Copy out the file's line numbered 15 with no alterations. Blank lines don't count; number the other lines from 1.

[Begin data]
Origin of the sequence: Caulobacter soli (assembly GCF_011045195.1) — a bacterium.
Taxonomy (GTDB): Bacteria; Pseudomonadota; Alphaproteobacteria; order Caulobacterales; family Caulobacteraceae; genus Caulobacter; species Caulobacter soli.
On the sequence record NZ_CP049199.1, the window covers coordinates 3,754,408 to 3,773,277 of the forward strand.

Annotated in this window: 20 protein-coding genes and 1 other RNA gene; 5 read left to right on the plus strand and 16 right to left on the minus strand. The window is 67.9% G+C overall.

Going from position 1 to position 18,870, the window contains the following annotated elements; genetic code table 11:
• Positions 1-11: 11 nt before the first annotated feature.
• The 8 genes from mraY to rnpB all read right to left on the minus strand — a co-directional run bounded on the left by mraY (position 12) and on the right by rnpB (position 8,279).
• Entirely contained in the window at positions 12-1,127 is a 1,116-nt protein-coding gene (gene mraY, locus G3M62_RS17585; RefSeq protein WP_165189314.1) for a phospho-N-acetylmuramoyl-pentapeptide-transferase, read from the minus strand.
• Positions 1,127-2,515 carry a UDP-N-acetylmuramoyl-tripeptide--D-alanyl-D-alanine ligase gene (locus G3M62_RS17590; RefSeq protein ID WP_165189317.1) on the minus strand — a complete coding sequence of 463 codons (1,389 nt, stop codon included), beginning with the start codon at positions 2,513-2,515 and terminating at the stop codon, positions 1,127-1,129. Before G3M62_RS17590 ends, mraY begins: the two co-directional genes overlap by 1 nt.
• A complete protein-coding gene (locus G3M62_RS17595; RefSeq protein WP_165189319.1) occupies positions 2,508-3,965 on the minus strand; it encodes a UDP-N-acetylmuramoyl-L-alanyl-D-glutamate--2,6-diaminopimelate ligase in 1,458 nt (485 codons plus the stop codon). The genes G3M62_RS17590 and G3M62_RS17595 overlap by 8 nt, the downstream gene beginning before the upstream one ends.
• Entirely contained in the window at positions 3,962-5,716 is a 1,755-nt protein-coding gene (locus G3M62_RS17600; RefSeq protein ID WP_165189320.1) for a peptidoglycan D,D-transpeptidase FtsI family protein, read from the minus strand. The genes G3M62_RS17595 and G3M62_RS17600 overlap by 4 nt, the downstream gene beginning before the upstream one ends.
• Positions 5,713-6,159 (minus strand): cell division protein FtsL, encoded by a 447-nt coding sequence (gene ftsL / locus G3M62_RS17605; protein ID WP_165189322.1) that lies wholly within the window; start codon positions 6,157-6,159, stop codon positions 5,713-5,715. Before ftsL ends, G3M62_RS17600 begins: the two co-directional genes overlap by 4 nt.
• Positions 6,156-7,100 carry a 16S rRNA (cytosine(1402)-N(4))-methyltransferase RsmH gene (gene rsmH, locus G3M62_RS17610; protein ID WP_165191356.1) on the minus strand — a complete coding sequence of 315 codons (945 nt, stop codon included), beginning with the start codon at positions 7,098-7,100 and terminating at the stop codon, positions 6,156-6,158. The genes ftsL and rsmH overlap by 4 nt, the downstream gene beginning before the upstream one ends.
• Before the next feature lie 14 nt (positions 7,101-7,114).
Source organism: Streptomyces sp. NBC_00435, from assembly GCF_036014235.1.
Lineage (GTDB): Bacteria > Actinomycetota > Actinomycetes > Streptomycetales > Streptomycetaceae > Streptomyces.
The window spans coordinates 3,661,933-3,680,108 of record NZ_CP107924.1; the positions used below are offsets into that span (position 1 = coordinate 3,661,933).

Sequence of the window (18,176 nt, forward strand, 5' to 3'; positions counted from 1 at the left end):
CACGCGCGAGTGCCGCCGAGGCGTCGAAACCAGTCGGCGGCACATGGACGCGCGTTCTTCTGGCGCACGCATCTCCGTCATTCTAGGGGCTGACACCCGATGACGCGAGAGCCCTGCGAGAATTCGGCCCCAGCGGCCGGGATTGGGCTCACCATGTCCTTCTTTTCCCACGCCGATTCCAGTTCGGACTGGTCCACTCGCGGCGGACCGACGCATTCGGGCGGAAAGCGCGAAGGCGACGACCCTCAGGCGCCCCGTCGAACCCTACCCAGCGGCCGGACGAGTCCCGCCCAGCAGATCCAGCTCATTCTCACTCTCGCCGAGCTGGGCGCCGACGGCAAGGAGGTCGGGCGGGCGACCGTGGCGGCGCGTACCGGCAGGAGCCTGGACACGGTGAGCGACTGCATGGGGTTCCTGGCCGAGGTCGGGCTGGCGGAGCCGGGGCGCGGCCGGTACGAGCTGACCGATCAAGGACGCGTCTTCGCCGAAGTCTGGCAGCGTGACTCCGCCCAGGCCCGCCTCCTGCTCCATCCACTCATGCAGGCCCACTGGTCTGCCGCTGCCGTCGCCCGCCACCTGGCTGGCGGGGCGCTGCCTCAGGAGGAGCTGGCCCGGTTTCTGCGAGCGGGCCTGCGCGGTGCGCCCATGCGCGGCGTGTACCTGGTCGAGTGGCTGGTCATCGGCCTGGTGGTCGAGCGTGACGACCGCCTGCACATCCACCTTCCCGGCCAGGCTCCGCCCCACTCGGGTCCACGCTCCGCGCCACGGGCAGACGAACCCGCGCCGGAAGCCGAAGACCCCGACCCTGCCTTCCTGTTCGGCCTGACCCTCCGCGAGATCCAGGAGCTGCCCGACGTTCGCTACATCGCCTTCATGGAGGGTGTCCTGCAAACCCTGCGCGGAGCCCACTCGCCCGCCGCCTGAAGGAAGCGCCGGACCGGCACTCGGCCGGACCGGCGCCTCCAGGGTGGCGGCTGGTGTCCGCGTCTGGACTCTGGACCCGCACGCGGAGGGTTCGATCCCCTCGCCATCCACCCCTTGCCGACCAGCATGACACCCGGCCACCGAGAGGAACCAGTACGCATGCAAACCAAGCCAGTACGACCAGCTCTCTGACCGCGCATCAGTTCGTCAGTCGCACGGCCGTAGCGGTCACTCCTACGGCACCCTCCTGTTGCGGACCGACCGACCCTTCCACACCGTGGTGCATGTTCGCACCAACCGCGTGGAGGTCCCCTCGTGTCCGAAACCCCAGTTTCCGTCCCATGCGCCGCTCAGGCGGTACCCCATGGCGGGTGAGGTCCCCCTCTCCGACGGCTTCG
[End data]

Source organism: Streptomyces sp. NBC_00435, from assembly GCF_036014235.1.